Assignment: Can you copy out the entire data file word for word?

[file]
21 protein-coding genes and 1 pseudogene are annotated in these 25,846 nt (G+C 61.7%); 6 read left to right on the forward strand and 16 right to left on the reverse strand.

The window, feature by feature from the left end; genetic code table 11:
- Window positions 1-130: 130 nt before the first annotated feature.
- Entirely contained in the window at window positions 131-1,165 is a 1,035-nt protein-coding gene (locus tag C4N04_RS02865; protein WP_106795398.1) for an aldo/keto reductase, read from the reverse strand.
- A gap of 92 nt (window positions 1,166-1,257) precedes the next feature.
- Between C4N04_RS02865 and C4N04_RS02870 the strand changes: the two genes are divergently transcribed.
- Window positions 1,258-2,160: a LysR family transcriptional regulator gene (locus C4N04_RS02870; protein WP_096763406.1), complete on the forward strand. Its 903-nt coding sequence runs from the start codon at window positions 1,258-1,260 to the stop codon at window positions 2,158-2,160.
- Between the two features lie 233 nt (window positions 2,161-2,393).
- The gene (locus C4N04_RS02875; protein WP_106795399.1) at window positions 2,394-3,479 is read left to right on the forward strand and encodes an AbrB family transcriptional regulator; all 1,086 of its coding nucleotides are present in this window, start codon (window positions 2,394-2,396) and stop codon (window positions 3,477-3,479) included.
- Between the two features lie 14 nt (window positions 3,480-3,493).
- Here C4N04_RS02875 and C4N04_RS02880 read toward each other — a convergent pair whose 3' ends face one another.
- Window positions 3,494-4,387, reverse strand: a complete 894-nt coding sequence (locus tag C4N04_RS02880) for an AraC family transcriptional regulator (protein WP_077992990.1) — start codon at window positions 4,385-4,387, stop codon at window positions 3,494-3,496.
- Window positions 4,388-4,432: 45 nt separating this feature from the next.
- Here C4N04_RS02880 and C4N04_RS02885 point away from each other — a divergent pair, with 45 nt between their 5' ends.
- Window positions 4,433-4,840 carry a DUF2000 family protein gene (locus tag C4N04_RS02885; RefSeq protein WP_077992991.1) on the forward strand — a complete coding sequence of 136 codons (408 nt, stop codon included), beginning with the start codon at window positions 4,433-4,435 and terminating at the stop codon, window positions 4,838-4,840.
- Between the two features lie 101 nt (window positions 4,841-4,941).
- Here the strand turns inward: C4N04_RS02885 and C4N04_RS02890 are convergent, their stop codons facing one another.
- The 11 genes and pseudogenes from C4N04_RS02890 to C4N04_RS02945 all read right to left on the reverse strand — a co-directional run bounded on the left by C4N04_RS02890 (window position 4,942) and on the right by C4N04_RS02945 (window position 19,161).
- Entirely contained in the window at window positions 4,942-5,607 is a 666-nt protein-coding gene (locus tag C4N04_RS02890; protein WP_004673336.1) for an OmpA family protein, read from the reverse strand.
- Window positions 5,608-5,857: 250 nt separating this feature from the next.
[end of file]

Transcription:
21 protein-coding genes and 1 pseudogene are annotated in these 25,846 nt (G+C 61.7%); 6 read left to right on the forward strand and 16 right to left on the reverse strand.

The window, feature by feature from the left end; genetic code table 11:
- Window positions 1-130: 130 nt before the first annotated feature.
- Entirely contained in the window at window positions 131-1,165 is a 1,035-nt protein-coding gene (locus tag C4N04_RS02865; protein WP_106795398.1) for an aldo/keto reductase, read from the reverse strand.
- A gap of 92 nt (window positions 1,166-1,257) precedes the next feature.
- Between C4N04_RS02865 and C4N04_RS02870 the strand changes: the two genes are divergently transcribed.
- Window positions 1,258-2,160: a LysR family transcriptional regulator gene (locus C4N04_RS02870; protein WP_096763406.1), complete on the forward strand. Its 903-nt coding sequence runs from the start codon at window positions 1,258-1,260 to the stop codon at window positions 2,158-2,160.
- Between the two features lie 233 nt (window positions 2,161-2,393).
- The gene (locus C4N04_RS02875; protein WP_106795399.1) at window positions 2,394-3,479 is read left to right on the forward strand and encodes an AbrB family transcriptional regulator; all 1,086 of its coding nucleotides are present in this window, start codon (window positions 2,394-2,396) and stop codon (window positions 3,477-3,479) included.
- Between the two features lie 14 nt (window positions 3,480-3,493).
- Here C4N04_RS02875 and C4N04_RS02880 read toward each other — a convergent pair whose 3' ends face one another.
- Window positions 3,494-4,387, reverse strand: a complete 894-nt coding sequence (locus tag C4N04_RS02880) for an AraC family transcriptional regulator (protein WP_077992990.1) — start codon at window positions 4,385-4,387, stop codon at window positions 3,494-3,496.
- Window positions 4,388-4,432: 45 nt separating this feature from the next.
- Here C4N04_RS02880 and C4N04_RS02885 point away from each other — a divergent pair, with 45 nt between their 5' ends.
- Window positions 4,433-4,840 carry a DUF2000 family protein gene (locus tag C4N04_RS02885; RefSeq protein WP_077992991.1) on the forward strand — a complete coding sequence of 136 codons (408 nt, stop codon included), beginning with the start codon at window positions 4,433-4,435 and terminating at the stop codon, window positions 4,838-4,840.
- Between the two features lie 101 nt (window positions 4,841-4,941).
- Here the strand turns inward: C4N04_RS02885 and C4N04_RS02890 are convergent, their stop codons facing one another.
- The 11 genes and pseudogenes from C4N04_RS02890 to C4N04_RS02945 all read right to left on the reverse strand — a co-directional run bounded on the left by C4N04_RS02890 (window position 4,942) and on the right by C4N04_RS02945 (window position 19,161).
- Entirely contained in the window at window positions 4,942-5,607 is a 666-nt protein-coding gene (locus tag C4N04_RS02890; protein WP_004673336.1) for an OmpA family protein, read from the reverse strand.
- Window positions 5,608-5,857: 250 nt separating this feature from the next.